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Phil Carter's Resignation from Key Detainee Policy Post

Phillip Carter is a lawyer, a former Army Captain, a veteran of the Iraq War and a very harsh critic of the Bush administration's detention and interrogation policies.  He was a vigorous supporter of Barack Obama's campaign, and in 2008, became the Obama campaign's National Veterans Director.  In April of this year, he was appointed the top Pentagon official for detainee affairs, but yesterday, he suddenly "quit without explanation just days after Obama confirmed in an interview with Fox News in Beijing that his administration would miss its Jan. 22 Guantánamo closure deadline."

Carter said he was resigning due to "personal issues," and -- like Greg Craig before him -- remained loyal to Obama by refraining, at least thus far, from publicly criticizing any administration policies.  I have no idea what actually motivated Carter's abrupt resignation, but here's what I do know:  so many of the detention and other "War on Terror" policies Obama has explicitly adopted were the very same ones which Carter (as well as Obama) repeatedly railed against during the Bush years, in Carter's case primarily in blogs he maintained both at The Washington Post and at Slate.  Whatever else is true, the policies Obama has adopted in the last six months in the very areas of Carter's responsibilities were ones Carter vehemently condemned when implemented by Bush.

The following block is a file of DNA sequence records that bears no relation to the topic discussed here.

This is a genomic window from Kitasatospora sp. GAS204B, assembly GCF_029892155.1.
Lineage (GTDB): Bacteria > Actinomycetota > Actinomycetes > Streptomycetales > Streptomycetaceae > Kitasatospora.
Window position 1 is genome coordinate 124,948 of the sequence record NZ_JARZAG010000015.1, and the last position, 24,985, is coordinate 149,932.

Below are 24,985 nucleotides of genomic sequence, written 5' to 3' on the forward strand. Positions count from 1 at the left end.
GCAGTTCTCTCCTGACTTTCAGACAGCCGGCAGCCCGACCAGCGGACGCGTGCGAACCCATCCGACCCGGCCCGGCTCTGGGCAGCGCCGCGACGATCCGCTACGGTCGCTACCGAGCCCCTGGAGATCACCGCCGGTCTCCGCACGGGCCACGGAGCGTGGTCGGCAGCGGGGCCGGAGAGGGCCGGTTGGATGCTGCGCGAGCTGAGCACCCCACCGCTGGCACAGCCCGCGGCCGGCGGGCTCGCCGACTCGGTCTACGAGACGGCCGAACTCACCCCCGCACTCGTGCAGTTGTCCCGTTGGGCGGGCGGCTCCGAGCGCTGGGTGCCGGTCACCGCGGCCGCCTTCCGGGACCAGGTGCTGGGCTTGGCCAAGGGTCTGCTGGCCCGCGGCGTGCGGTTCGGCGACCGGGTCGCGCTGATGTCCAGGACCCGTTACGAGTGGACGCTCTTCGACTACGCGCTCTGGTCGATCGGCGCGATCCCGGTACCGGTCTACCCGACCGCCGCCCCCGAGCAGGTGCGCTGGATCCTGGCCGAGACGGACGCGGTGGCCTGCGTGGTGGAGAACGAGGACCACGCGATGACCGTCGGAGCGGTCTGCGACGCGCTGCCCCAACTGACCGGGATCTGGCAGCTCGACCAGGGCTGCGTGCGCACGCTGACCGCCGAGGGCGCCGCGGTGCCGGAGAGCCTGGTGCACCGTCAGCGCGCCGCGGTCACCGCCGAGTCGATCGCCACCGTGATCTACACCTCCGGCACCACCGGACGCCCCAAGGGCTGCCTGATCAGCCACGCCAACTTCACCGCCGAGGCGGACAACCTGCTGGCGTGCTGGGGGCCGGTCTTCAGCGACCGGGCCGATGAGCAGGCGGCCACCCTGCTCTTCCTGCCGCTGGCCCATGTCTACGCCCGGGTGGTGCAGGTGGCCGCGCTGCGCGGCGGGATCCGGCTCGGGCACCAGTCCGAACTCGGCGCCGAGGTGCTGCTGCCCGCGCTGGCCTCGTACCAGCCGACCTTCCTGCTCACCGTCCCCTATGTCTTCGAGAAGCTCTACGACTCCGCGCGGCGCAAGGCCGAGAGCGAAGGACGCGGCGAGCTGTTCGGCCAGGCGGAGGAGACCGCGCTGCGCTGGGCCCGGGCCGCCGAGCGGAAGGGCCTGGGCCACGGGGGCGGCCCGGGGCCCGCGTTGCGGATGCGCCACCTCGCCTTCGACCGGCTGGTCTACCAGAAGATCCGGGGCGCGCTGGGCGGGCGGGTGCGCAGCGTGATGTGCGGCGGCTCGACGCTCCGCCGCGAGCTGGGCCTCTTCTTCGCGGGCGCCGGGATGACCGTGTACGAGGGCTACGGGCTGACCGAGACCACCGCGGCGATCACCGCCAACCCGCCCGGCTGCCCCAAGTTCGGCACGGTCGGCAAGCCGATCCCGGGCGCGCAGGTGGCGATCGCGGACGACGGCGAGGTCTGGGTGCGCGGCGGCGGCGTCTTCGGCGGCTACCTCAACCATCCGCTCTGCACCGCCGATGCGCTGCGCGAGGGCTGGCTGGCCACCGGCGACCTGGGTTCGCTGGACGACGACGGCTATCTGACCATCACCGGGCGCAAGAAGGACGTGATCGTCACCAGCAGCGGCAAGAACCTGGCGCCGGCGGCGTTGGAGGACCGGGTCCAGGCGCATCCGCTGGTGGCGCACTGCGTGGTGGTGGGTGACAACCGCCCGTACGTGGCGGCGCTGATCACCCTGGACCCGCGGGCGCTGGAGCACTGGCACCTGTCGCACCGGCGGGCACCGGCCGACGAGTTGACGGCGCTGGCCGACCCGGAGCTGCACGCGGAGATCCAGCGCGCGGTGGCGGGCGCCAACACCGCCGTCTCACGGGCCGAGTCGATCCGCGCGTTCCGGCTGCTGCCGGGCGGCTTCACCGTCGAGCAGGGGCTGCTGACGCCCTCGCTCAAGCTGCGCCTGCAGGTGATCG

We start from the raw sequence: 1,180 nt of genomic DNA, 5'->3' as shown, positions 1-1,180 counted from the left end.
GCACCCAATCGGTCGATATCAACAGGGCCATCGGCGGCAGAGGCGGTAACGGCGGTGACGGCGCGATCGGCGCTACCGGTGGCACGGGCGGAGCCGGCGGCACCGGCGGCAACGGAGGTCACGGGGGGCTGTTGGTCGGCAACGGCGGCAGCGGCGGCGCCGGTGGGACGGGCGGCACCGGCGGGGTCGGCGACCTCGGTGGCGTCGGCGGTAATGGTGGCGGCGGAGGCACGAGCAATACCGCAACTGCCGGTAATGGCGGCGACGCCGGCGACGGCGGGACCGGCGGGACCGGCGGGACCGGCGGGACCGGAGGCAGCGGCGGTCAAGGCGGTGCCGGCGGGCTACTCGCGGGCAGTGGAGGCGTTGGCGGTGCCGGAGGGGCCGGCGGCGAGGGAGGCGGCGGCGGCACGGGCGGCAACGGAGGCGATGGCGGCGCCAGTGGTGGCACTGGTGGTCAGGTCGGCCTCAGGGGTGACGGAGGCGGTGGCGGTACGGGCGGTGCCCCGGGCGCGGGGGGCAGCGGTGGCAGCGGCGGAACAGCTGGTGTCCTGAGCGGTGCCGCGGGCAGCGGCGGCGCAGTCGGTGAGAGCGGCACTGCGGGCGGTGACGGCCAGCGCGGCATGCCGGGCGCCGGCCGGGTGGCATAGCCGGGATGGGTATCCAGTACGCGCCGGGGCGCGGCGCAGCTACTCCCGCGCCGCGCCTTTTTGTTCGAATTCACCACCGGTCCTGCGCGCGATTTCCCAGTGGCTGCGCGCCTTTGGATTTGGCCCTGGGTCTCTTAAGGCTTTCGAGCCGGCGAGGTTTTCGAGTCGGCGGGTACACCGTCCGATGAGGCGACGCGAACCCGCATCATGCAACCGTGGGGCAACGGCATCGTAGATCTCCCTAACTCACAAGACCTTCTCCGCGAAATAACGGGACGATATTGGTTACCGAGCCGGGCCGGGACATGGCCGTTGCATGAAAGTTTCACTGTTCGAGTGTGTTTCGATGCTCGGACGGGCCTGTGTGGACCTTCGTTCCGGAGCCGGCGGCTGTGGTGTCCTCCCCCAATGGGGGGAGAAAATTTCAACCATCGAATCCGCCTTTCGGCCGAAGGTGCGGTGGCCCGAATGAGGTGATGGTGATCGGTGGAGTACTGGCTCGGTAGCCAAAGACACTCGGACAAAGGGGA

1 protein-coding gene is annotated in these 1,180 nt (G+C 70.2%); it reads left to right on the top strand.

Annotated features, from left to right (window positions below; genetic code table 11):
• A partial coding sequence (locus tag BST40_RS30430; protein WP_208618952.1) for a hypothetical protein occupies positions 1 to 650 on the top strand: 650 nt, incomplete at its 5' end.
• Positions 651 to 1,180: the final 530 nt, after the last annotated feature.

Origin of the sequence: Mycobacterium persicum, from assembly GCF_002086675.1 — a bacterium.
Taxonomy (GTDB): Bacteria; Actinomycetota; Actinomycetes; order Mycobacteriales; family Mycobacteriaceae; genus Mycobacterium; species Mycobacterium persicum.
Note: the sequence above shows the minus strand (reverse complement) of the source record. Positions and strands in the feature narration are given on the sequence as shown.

Last week, the Obama DOJ announced that it would deny trials to several Guantanamo detainees and instead send them to military commissions.  In May, 2008, Carter condemned military commissions in general as "fundamentally and fatally flawed" and argued that "the rule of law will prevail only if they are perpetually blocked."  He cited a trial in a "civilian court" (his emphasis) of accused terrorists that had just been held by France -- "using a combination of open and sealed (i.e., classified) evidence to prove the defendants' guilt in a six-day trial" -- and argued the U.S. should copy that model:  exactly the "civilian court" model the Obama administration has decisively rejected for many, perhaps most, detainees.  

More notably, in a separate post from April, Carter harshly condemned the Bush administration's decision to use a military commission to try Ahmed Khalfan Ghailani, accused of the 1998 bombing of the U.S. Embassy in Tanzania.  Carter suggested that trying detainees for "war crimes" for pre-2001 acts violates the Constitution's ban on ex post facto punishments (since the U.S. was not at war at that time), and independently, he objected to "the deliberate decision to take this case away from federal prosecutors," arguing that "our default choice for the prosecution of suspected terrorists should be federal court" because "the substantive and procedural due process granted by federal courts has strategic value -- it confers legitimacy on the outcome."  While the Obama administration commendably sent Ghailani to New York to be tried in a civilian court, it just announced two weeks ago that Abd al-Rahim al-Nashiri, whose case originated as a criminal investigation with the FBI, would now be turned over to a military commission for prosecution in connection with the 2000 bombing of the U.S.S. Cole -- raising all of the serious objections Carter voiced to the Ghailani case.